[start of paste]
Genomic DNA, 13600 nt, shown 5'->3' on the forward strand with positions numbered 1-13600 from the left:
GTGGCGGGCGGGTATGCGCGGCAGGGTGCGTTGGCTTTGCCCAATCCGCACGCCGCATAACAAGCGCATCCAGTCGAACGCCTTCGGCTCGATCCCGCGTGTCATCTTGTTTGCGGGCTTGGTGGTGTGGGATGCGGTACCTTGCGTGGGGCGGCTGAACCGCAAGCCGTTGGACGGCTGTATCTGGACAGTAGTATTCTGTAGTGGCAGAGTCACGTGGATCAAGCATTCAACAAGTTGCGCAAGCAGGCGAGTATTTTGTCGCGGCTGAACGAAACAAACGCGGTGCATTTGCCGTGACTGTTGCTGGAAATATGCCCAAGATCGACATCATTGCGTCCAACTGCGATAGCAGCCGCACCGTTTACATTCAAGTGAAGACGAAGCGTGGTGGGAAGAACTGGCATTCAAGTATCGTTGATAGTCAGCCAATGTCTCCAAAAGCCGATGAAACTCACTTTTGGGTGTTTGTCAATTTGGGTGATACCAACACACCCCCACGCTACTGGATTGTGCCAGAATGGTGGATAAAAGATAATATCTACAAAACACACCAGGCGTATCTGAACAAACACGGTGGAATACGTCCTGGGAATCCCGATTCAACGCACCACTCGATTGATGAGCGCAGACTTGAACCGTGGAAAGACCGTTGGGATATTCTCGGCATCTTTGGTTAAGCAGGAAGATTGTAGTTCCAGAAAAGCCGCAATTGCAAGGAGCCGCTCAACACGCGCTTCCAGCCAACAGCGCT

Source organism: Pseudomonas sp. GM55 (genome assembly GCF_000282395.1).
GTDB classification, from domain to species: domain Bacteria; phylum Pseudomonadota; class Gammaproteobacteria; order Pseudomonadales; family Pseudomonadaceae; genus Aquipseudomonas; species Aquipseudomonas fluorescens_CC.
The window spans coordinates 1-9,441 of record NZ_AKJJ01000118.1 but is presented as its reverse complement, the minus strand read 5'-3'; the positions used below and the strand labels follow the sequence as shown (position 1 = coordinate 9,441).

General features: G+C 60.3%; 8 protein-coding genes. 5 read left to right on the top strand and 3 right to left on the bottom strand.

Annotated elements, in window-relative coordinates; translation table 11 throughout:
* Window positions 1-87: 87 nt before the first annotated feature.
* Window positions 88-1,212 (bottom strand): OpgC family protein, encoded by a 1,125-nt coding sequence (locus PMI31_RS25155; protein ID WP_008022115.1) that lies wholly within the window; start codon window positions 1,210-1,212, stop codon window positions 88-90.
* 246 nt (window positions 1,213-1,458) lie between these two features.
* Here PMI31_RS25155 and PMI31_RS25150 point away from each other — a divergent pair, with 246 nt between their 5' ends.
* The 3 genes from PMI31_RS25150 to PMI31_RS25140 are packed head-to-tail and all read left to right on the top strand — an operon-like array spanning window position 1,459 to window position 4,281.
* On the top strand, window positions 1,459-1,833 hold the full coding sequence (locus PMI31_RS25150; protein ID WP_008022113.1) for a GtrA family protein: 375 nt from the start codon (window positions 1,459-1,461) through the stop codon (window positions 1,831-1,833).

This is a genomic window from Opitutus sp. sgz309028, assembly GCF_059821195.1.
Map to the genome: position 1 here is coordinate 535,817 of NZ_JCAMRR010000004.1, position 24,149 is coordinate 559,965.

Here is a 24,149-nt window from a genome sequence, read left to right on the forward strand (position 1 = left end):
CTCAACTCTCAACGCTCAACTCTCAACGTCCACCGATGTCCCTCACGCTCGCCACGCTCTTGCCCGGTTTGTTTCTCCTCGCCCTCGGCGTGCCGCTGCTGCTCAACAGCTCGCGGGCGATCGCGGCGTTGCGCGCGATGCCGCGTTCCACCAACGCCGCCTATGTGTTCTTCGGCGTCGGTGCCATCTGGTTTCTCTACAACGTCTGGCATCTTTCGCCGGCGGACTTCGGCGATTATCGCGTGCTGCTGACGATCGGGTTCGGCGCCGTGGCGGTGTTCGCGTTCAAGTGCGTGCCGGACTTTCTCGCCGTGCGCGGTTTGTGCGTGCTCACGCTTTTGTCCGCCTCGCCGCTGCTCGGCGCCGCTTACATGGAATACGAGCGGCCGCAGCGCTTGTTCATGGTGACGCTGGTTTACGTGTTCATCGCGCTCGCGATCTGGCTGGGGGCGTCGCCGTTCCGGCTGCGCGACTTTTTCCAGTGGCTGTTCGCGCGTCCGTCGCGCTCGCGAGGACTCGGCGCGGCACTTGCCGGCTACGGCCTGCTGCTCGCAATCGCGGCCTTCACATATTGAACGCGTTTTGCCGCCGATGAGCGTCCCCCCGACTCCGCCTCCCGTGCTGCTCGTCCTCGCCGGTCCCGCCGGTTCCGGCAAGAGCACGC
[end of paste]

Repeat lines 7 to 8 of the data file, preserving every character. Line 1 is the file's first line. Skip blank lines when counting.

Annotated elements, in window-relative coordinates; translation table 11 throughout:
* Window positions 1-87: 87 nt before the first annotated feature.